Production of cocoa butter substitutes via two-stage static fractionation of palm kernel oil
Calliauw, Gijs × Foubert, Imogen De Greyt, Wim Dijckmans, Peggy Kellens, Marc Dewettinck, Koen #
Amer oil chemists soc a o c s press
Journal of the american oil chemists society vol:82 issue:11 pages:783-789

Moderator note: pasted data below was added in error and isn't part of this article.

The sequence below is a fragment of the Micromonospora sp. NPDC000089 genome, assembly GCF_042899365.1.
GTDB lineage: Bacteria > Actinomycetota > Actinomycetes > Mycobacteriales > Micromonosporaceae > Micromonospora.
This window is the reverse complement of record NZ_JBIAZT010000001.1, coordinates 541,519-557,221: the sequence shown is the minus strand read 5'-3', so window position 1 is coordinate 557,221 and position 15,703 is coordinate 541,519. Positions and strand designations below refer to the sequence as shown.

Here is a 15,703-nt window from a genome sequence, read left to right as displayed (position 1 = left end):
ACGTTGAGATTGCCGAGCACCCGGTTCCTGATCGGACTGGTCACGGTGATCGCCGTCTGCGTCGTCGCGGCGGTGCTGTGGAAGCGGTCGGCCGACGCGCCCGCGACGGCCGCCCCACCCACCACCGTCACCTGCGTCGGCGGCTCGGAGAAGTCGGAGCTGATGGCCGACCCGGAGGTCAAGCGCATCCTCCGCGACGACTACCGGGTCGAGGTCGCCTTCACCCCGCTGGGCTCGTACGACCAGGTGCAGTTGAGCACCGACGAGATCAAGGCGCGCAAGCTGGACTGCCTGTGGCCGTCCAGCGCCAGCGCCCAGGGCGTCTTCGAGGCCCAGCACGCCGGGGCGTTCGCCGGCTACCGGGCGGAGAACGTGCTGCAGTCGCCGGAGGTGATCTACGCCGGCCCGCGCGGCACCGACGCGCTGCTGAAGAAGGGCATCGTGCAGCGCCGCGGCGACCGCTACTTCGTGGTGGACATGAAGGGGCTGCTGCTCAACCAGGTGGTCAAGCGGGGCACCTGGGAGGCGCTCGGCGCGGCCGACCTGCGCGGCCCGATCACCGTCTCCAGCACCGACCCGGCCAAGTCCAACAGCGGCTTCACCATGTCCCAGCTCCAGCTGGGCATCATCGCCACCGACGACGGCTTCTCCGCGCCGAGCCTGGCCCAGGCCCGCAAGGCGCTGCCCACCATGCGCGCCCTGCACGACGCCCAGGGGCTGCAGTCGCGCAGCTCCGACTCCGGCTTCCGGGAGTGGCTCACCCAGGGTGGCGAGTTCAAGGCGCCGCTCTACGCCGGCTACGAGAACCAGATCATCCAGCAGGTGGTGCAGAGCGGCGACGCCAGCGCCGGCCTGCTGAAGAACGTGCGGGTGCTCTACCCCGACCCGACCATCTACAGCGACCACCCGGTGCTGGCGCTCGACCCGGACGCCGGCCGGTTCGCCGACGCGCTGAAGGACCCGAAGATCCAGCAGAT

As are traditional fractionation technologies, static dry fractionation is a highly reliable technology for the consistent production of good-quality palm kernel stearin (PKS) for use as cocoa butter substitute (CBS) after total hydrogenation. A new process route now permits the production of unhardened yet high-quality CBS. Also an increase in total stearin yield can be achieved, via a successful refractionation of palm kernel olein. DSC analysis together with pilot static fractionation trials on the palm kernel olein indicates that a cooling water temperature that is too low (e.g., 17 degrees C) may result in the quick formation of unstable crystals that are possibly later converted to a more stable form. The resulting mixture of crystals with a possibly different polymorphic structure is easily squeezed through the filter cloth during filtration, whereas a slower, but more homogeneous co-crystallization occurs at higher temperature (18 degrees C or higher) and results in a much more stress-resistant slurry. Polarized light microscopy analysis confirmed that crystal size is not the only determining factor for a successful filtration. The total two-stage static fractionation of palm kernel oil (PKO) [iodine value (IV) 18] on a pilot scale results in the following three end products: PIKS IV 5 (yield: 29%, for direct use as CBS), PK olein IV 27 (yield: 58%), and PIKS IV 7 (yield: 13% for use as CBS after full hydrogenation). The unhardened PKS IV 5 has outstanding melting and crystallization properties, comparable to traditional hydrogenated stearin fractions. Therefore, rather than the higher stearin yield, the reduced hydrogenation capacity is most probably the most important benefit of the two-stage static fractionation process.